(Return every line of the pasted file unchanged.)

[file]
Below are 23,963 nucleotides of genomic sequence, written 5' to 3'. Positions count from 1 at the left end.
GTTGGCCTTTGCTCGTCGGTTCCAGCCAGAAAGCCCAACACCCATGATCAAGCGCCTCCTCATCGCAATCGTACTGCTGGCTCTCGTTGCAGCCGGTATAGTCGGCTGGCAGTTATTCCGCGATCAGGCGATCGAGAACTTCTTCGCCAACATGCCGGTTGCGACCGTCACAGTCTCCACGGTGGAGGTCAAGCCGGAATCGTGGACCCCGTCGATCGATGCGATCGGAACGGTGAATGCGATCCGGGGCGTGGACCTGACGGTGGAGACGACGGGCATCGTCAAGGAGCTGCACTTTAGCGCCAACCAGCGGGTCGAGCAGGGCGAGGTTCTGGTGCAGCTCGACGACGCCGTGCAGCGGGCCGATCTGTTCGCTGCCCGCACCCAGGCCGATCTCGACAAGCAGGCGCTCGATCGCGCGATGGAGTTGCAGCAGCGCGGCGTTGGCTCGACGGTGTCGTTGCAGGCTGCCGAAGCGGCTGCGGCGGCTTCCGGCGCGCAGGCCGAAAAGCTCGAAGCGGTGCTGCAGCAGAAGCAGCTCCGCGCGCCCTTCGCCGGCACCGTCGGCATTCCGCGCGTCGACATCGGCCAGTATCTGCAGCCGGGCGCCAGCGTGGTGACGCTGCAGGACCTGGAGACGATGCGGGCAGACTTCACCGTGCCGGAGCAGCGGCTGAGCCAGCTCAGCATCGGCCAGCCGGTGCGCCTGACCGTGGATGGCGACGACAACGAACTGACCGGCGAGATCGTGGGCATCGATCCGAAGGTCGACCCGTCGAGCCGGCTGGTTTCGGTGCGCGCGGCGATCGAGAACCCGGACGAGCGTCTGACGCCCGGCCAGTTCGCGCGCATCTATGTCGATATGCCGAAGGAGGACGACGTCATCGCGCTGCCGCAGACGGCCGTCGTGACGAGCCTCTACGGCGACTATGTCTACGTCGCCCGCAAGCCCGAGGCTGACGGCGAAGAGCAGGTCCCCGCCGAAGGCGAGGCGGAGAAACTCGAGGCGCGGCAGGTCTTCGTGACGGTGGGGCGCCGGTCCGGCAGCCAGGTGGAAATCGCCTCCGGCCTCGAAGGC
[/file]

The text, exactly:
Below are 23,963 nucleotides of genomic sequence, written 5' to 3'. Positions count from 1 at the left end.
GTTGGCCTTTGCTCGTCGGTTCCAGCCAGAAAGCCCAACACCCATGATCAAGCGCCTCCTCATCGCAATCGTACTGCTGGCTCTCGTTGCAGCCGGTATAGTCGGCTGGCAGTTATTCCGCGATCAGGCGATCGAGAACTTCTTCGCCAACATGCCGGTTGCGACCGTCACAGTCTCCACGGTGGAGGTCAAGCCGGAATCGTGGACCCCGTCGATCGATGCGATCGGAACGGTGAATGCGATCCGGGGCGTGGACCTGACGGTGGAGACGACGGGCATCGTCAAGGAGCTGCACTTTAGCGCCAACCAGCGGGTCGAGCAGGGCGAGGTTCTGGTGCAGCTCGACGACGCCGTGCAGCGGGCCGATCTGTTCGCTGCCCGCACCCAGGCCGATCTCGACAAGCAGGCGCTCGATCGCGCGATGGAGTTGCAGCAGCGCGGCGTTGGCTCGACGGTGTCGTTGCAGGCTGCCGAAGCGGCTGCGGCGGCTTCCGGCGCGCAGGCCGAAAAGCTCGAAGCGGTGCTGCAGCAGAAGCAGCTCCGCGCGCCCTTCGCCGGCACCGTCGGCATTCCGCGCGTCGACATCGGCCAGTATCTGCAGCCGGGCGCCAGCGTGGTGACGCTGCAGGACCTGGAGACGATGCGGGCAGACTTCACCGTGCCGGAGCAGCGGCTGAGCCAGCTCAGCATCGGCCAGCCGGTGCGCCTGACCGTGGATGGCGACGACAACGAACTGACCGGCGAGATCGTGGGCATCGATCCGAAGGTCGACCCGTCGAGCCGGCTGGTTTCGGTGCGCGCGGCGATCGAGAACCCGGACGAGCGTCTGACGCCCGGCCAGTTCGCGCGCATCTATGTCGATATGCCGAAGGAGGACGACGTCATCGCGCTGCCGCAGACGGCCGTCGTGACGAGCCTCTACGGCGACTATGTCTACGTCGCCCGCAAGCCCGAGGCTGACGGCGAAGAGCAGGTCCCCGCCGAAGGCGAGGCGGAGAAACTCGAGGCGCGGCAGGTCTTCGTGACGGTGGGGCGCCGGTCCGGCAGCCAGGTGGAAATCGCCTCCGGCCTCGAAGGC